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Iranian Cinema and Globalization

National, Transnational, and Islamic Dimensions

Despite critical acclaim and a recent surge of popularity with Western audiences, Iranian cinema has been the subject of lamentably few academic studies—and those have by and large been limited to the films and filmmakers most visible on the international film circuit. Iranian Cinema and Globalization seeks to broaden readers’ exposure to other dimensions of Iranian cinema, including the works of the many prolific filmmakers whose films have received little outside attention despite being widely popular within Iran. Combining theories of globalization and national cinema with in-depth, interdisciplinary analyses of individual films, this volume expands the current literature on Iranian cinema with insights into the social, and religious political contexts involved.

240 pages | 15 halftones | 7 x 9 | © 2012

Film Studies

Middle Eastern Studies

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“Shahab Esfandiary locates modern Iranian cinema within the global film industry and reveals fresh insights into the films of several of Iran’s leading directors. For anyone interested in Iranian cinema and its developments, this book is essential reading.”

Lloyd Ridgeon, University of Glasgow

Iranian Cinema and Globalization offers a coherent and well-sustained argument in relation to the complex and contradictory impact of globalization on a national cinema. A convincing case is made for the position of the Iranian film industry as one of the most important in the world and Shahab Esfandiary also demonstrates the ways in which the most liberating and empowering effects of globalization may, contrary to expectations, be found at the level of local and national film production.”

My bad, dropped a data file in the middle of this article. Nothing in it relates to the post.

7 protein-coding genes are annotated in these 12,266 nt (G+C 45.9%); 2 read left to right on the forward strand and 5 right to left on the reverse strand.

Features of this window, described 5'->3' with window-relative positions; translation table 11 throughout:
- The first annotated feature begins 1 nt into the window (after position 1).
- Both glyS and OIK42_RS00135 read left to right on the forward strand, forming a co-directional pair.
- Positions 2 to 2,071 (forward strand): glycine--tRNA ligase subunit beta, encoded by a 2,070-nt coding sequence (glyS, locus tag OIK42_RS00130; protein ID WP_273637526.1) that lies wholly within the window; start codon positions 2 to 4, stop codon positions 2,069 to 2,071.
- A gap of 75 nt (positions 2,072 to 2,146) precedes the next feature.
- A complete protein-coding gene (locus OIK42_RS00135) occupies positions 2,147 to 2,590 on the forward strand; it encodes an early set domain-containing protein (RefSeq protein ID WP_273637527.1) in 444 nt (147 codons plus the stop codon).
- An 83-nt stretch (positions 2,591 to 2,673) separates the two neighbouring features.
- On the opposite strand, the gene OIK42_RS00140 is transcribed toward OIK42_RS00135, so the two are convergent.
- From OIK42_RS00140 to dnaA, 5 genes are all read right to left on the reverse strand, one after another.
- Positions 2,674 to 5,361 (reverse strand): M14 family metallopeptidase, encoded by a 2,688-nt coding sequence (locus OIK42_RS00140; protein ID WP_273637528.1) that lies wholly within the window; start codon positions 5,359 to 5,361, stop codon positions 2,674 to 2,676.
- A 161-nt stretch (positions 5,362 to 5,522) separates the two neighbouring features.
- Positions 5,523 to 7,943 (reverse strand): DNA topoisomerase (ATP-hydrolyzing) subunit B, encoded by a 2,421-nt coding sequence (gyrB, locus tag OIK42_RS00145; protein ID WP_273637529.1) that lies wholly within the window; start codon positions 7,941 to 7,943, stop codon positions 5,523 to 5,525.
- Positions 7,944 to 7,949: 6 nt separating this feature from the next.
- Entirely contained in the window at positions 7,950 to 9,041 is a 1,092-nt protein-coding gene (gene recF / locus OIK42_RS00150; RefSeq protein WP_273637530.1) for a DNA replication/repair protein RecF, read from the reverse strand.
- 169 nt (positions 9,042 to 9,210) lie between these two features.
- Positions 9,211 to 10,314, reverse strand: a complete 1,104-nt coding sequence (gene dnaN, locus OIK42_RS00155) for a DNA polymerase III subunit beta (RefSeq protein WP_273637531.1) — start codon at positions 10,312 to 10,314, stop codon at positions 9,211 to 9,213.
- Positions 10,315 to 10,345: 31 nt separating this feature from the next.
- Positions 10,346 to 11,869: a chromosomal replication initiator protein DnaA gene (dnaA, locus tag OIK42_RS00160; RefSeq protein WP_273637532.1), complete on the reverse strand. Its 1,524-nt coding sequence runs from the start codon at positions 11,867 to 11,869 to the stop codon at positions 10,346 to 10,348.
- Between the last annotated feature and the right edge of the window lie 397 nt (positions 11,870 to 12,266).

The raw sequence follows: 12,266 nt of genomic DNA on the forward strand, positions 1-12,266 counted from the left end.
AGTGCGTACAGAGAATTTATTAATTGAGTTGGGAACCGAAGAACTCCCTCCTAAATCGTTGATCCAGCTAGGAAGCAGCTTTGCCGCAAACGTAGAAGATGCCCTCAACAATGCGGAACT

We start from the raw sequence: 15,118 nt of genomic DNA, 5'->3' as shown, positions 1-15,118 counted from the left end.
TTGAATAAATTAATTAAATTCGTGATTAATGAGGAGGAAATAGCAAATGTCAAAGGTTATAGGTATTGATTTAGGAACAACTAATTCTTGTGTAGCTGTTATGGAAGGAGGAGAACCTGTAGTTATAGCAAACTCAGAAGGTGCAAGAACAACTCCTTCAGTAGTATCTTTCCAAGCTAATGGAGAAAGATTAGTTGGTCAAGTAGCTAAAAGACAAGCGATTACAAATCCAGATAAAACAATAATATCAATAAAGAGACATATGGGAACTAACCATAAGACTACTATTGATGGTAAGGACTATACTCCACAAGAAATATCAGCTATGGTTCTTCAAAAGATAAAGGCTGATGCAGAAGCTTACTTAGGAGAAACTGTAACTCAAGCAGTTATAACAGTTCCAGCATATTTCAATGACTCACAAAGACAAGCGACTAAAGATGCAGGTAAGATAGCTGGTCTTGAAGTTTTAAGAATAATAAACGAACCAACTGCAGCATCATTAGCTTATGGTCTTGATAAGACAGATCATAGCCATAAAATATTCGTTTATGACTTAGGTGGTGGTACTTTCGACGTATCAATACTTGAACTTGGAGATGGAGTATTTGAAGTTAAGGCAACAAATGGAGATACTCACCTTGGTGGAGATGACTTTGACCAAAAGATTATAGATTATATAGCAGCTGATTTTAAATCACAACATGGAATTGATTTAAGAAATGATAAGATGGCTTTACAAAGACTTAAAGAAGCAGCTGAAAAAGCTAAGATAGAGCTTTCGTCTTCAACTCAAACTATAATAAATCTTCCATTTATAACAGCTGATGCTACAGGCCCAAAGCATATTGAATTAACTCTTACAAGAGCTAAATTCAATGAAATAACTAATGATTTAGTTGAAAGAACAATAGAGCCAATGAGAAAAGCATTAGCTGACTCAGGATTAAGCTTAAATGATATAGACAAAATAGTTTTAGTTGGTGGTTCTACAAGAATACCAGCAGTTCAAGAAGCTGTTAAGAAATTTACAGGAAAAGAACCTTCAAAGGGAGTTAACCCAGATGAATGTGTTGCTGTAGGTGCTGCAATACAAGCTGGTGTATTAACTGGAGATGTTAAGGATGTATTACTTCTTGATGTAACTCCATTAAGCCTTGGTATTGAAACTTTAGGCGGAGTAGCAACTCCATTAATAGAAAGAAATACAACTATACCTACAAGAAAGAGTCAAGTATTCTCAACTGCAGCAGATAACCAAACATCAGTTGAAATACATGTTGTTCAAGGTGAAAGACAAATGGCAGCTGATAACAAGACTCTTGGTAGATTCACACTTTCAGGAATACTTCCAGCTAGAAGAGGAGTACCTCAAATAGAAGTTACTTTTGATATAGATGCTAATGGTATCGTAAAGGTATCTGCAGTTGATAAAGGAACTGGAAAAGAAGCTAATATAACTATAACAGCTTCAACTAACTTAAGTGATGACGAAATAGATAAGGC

Roger Bromley, University of Nottingham

Table of Contents

Table of Figures

Part I: Theoretical Framework
Chapter 1: Making Sense of Globalization
    The global field
    Global flows
    A framework of the globalization theories
Chapter 2: The Concept of National Cinema: Theorization and Critique
    National cinema as ’intertextual symptom’
    National cinema as cultural/economic weapon
    National cinema as ’the other’ of Hollywood
    National cinema as ’cultural specificity’
    The relevance of ’national cinema’ in the age of globalization: Arguments for and against
Part II: Iranian Cinema and Globalization
Chapter 3: Iranian Cinema in the World Cinema Circuit: Politics, Economics and Aesthetics
    The foundations of a ’new cinema’
    The emergence of Muslim film-makers
    Debate and controversy over international awards
    The economics and politics of international festivals
    Selecting the examples
Chapter 4: Mohsen Makhmalbaf’s ’Transnational’ Cinema and Globalization
    Critique of the ’transnational institution of art’
    Makhmalbaf: From ’the local’ to ’the transnational’
    Banal transnationalism
    Sex and Philosophy
    Scream of the Ants
    The rise and fall of an ’idol’
    Transnational film-makers and territorial attachments
Chapter 5: Daryush Mehrjui’s ’National’ Cinema and Globalization
    The complex relation of ’the national’ and ’the Islamic’
    Iranian cinema’s new wave and the early impact of globalization
    Mehrjui and the post-revolution circumstances
    The Lodgers
    Mum’s Guests
Chapter 6: Ebrahim Hatami-kia’s ’Sacred Defense’ Cinema and Globalization
    Muslim Film-makers: From Makhmalbaf to Hatami-kia
    The Scout: Constructing the image of the basiji
    From Karkhe to Rhine: Recognition of ’the other’
    Glass Agency: return of the rebel

Appendix 1: Interview with Abbas Kiarostami
Appendix II: Interview with Majid Majidi
Appendix III: Interview with Emad Afroogh
Appendix IV: Interview with Mohammad-reza Jafari-jelveh

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